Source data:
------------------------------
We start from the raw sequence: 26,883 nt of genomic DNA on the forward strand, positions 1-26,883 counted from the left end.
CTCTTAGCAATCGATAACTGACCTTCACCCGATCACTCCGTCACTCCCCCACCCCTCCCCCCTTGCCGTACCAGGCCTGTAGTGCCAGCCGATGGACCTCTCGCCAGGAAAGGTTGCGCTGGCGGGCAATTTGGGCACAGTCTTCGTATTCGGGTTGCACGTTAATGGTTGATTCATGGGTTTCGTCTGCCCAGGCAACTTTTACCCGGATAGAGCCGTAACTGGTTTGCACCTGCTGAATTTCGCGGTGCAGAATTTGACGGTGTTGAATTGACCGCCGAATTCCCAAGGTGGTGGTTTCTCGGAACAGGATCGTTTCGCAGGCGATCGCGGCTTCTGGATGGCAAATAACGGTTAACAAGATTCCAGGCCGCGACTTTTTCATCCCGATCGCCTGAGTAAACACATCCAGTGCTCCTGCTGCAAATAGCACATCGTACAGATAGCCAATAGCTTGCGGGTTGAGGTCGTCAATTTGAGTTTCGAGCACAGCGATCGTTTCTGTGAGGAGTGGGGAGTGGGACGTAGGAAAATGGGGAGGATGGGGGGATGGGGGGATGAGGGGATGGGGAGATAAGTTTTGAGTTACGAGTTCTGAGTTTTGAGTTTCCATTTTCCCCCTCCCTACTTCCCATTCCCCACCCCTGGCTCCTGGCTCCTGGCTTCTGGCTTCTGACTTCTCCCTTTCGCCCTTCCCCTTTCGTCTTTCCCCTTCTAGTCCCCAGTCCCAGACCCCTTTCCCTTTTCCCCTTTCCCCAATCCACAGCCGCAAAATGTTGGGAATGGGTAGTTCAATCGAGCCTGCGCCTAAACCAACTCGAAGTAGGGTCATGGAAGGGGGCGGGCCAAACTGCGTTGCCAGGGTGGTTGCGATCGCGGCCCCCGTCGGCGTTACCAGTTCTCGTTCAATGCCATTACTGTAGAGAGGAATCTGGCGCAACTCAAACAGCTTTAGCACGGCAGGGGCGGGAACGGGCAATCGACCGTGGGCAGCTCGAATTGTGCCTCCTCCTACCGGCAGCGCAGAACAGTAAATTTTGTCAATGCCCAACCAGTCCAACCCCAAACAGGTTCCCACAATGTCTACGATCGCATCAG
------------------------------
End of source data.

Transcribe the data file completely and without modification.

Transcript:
We start from the raw sequence: 26,883 nt of genomic DNA on the forward strand, positions 1-26,883 counted from the left end.
CTCTTAGCAATCGATAACTGACCTTCACCCGATCACTCCGTCACTCCCCCACCCCTCCCCCCTTGCCGTACCAGGCCTGTAGTGCCAGCCGATGGACCTCTCGCCAGGAAAGGTTGCGCTGGCGGGCAATTTGGGCACAGTCTTCGTATTCGGGTTGCACGTTAATGGTTGATTCATGGGTTTCGTCTGCCCAGGCAACTTTTACCCGGATAGAGCCGTAACTGGTTTGCACCTGCTGAATTTCGCGGTGCAGAATTTGACGGTGTTGAATTGACCGCCGAATTCCCAAGGTGGTGGTTTCTCGGAACAGGATCGTTTCGCAGGCGATCGCGGCTTCTGGATGGCAAATAACGGTTAACAAGATTCCAGGCCGCGACTTTTTCATCCCGATCGCCTGAGTAAACACATCCAGTGCTCCTGCTGCAAATAGCACATCGTACAGATAGCCAATAGCTTGCGGGTTGAGGTCGTCAATTTGAGTTTCGAGCACAGCGATCGTTTCTGTGAGGAGTGGGGAGTGGGACGTAGGAAAATGGGGAGGATGGGGGGATGGGGGGATGAGGGGATGGGGAGATAAGTTTTGAGTTACGAGTTCTGAGTTTTGAGTTTCCATTTTCCCCCTCCCTACTTCCCATTCCCCACCCCTGGCTCCTGGCTCCTGGCTTCTGGCTTCTGACTTCTCCCTTTCGCCCTTCCCCTTTCGTCTTTCCCCTTCTAGTCCCCAGTCCCAGACCCCTTTCCCTTTTCCCCTTTCCCCAATCCACAGCCGCAAAATGTTGGGAATGGGTAGTTCAATCGAGCCTGCGCCTAAACCAACTCGAAGTAGGGTCATGGAAGGGGGCGGGCCAAACTGCGTTGCCAGGGTGGTTGCGATCGCGGCCCCCGTCGGCGTTACCAGTTCTCGTTCAATGCCATTACTGTAGAGAGGAATCTGGCGCAACTCAAACAGCTTTAGCACGGCAGGGGCGGGAACGGGCAATCGACCGTGGGCAGCTCGAATTGTGCCTCCTCCTACCGGCAGCGCAGAACAGTAAATTTTGTCAATGCCCAACCAGTCCAACCCCAAACAGGTTCCCACAATGTCTACGATCGCATCAG